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The Nonchalant Family Home: A No. 555 Design in Utazu, Japan

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The Nonchalant Family Home: A No. 555 Design in Utazu, Japan

January 23, 2023

Tokyo architectural firm No. 555 celebrates everyday life by building in an enchanting casualness. Their domestic designs are explorations of ease and practicality—always approached using humble, commercial building materials in ways that call for double takes. See, for instance, the Vertical Alley, their live/work tower for a couple in Tokyo, and their Wabi-Sabi Surf Shack built from insulation blocks and tarps.

Known internally as Cell (Nut), this unassuming house was commissioned by a couple—a businessman and a kindergarten teacher—with three kids who were returning to Utazu, their hometown in Japan’s Kagawa Prefecture, to be close to both sets of grandparents. The single-story, bunker-like main structure opens to a grid of linked rooms designed to create a communal spirit and to easily evolve as the family’s needs change (scroll to the end to see a floor plan). Out back, there’s a two-story folly of sorts: a tower that provides storage, work space, and an additional place to play. Not coincidentally, the numbers 555 signify change and new beginnings of a decidedly positive sort.

Photography courtesy of No. 555.

located in utazu&#8\2\17;s old town within walking distance of all the gran 9
Above: Located in Utazu’s old town within walking distance of all the grandparents, the structure is finished in Belgian cement board and harmonizes height-wise with the neighboring traditional houses. Its entry and the interior passageways, principal architect Takaya Tsuchida explains, are abstracted versions of torii, the gates fronting Japanese temples and shrines that mark the transition from the mundane to the sacred. Utazu is filled with historic monuments and Tsuchida says they took these gates—and visions of children frolicking around them—as inspiration.
the all over open shelving of waxed larch plywood is admittedly not for neatnik 10
Above: The all-over open shelving of waxed larch plywood is admittedly not for neatniks, but provides convenient landing places for plants, toys, books, and sunglasses. The wide central entry, Tsuchida says, is designed to make visitors “feel free to enter the space easily.” The grandparents, he adds, look after the youngest children, “so the sense of atmosphere was imporant and we wanted to find it in our plan.”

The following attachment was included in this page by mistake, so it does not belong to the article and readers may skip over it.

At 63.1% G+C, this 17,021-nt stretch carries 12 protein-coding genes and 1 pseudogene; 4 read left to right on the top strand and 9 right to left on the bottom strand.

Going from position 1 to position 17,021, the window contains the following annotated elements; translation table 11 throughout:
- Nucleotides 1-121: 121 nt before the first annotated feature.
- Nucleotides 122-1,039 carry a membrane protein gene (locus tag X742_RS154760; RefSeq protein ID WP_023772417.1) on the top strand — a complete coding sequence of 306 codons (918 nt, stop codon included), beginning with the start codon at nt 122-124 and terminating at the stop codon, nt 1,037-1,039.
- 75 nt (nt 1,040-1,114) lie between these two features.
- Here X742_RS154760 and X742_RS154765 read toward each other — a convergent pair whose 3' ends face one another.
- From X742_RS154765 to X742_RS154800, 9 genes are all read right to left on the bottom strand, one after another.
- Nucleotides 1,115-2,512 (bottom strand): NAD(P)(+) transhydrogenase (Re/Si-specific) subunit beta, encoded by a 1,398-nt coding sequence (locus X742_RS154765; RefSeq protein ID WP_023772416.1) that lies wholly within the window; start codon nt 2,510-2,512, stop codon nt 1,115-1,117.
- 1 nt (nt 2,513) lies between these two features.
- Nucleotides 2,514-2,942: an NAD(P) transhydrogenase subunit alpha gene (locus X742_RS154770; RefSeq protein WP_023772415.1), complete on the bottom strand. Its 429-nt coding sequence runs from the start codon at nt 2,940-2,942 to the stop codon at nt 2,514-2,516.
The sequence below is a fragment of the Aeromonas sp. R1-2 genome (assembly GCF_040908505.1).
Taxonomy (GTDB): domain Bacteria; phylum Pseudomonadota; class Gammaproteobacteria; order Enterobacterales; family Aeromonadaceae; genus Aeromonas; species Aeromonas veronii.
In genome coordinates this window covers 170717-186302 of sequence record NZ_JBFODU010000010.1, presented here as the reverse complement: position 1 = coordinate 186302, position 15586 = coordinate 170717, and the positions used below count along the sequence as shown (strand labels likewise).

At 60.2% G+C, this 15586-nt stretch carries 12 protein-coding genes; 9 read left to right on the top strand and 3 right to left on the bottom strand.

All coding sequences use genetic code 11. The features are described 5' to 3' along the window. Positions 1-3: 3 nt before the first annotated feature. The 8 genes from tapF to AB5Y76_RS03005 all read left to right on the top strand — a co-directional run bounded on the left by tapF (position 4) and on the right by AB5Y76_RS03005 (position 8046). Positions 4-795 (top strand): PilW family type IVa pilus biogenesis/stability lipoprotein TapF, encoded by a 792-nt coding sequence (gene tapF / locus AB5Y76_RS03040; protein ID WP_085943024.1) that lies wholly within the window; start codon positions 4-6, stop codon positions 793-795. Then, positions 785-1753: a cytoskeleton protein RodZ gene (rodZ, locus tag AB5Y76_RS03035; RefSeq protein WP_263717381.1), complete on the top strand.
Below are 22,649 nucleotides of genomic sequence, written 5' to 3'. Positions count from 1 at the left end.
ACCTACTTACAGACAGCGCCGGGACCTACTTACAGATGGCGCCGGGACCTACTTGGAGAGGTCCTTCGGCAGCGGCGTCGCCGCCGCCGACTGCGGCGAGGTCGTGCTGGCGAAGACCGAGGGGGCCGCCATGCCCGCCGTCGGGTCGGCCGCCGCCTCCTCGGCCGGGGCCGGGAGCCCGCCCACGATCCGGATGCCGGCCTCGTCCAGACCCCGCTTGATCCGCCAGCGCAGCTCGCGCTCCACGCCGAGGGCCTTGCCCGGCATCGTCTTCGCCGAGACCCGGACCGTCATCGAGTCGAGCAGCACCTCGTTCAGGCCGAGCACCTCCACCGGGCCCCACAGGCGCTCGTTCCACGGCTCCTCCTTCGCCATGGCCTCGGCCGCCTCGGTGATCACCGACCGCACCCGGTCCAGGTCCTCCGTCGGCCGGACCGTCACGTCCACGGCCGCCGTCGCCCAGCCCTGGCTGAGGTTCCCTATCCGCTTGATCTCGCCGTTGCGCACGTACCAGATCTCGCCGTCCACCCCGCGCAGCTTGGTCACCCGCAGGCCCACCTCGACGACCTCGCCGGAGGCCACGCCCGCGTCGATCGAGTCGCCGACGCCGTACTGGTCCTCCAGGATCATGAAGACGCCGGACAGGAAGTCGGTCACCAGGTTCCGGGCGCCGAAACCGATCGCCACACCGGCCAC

The structural supports are the same painted wood-wool cement board as on the exterior and the partitions are painted plywood. The floor is concrete with a water-repellent finish.

the steel wood stove is a custom design. 11
Above: The steel wood stove is a custom design.
the life of the house revolves around the central kitchen and dining area. 12
Above: The life of the house revolves around the central kitchen and dining area.
the dining table is another no. 555 steel framed design with a top of reinforce 13
Above: The dining table is another No. 555 steel-framed design with a top of reinforced cement board. Cement board was also used to build the kitchen island topped with stainless steel.

That’s the entry closet room beyond the wood stove. The glass doors—framed in wood finished with Osmo white wood wax—lead to the sunroom.

the bedrooms are partitioned with curtains. the kids sleep on futons that are r 14
Above: The bedrooms are partitioned with curtains. The kids sleep on futons that are rolled up by day. Of the contiguous spaces, Tsuchida says, “The goal is to be a home that always adapts to the family. By connecting, dividing, and moving, the grid accepts future changes—a child’s room may become a future reading room or hobby room. The space divides cells.”
Above L: Each bedroom has a built-in desk. Suspended overhead wood panels provide additional storage. Above R: The lone family bath has a wide enameled-steel sink made by Toto for lab use. The bathtub is by Kaldewei; it’s an inset model that the architects chose to expose and support on steel legs. In lieu of tiling, the walls are constructed of waterproof FRP (fiber-reinforced polymer) panels treated with a top coat of white paint.
the house is in a neighborhood of traditional houses. it has an frp (fiber rein 17
Above: The house is in a neighborhood of traditional houses. It has an FRP (fiber-reinforced polymer) roof, a waterproof sheeting material used in commercial construction. The border plantings are native to Australia—Kagawa Prefecture has a warm climate akin to Australia’s, architect Kano Hirano explains. “The Australian plants have a wild appearance that matches the surface of the building. That’s why we chose them.”
a tarp provides shade for the sun room. 18
Above: A tarp provides shade for the sun room.
  the &#8\2\20;annex &#8\2\2\1; is stepped back from the road. &am 19
Above:  The “annex ” is stepped back from the road. “Without breaking the townscape,” the architects say, it serves as “a secret base.”
the annex is use to store bikes and other equipment and as a workshop. 20
Above: The annex is use to store bikes and other equipment and as a workshop.
the plywood paneled upstairs offers prime views of the town and has become a ki 21
Above: The plywood paneled upstairs offers prime views of the town and has become a kid’s hideout.
a 3 d plan of the flexible gridwork interior. 22
Above: A 3-D plan of the flexible gridwork interior.

Here are three more residential projects by No. 555:

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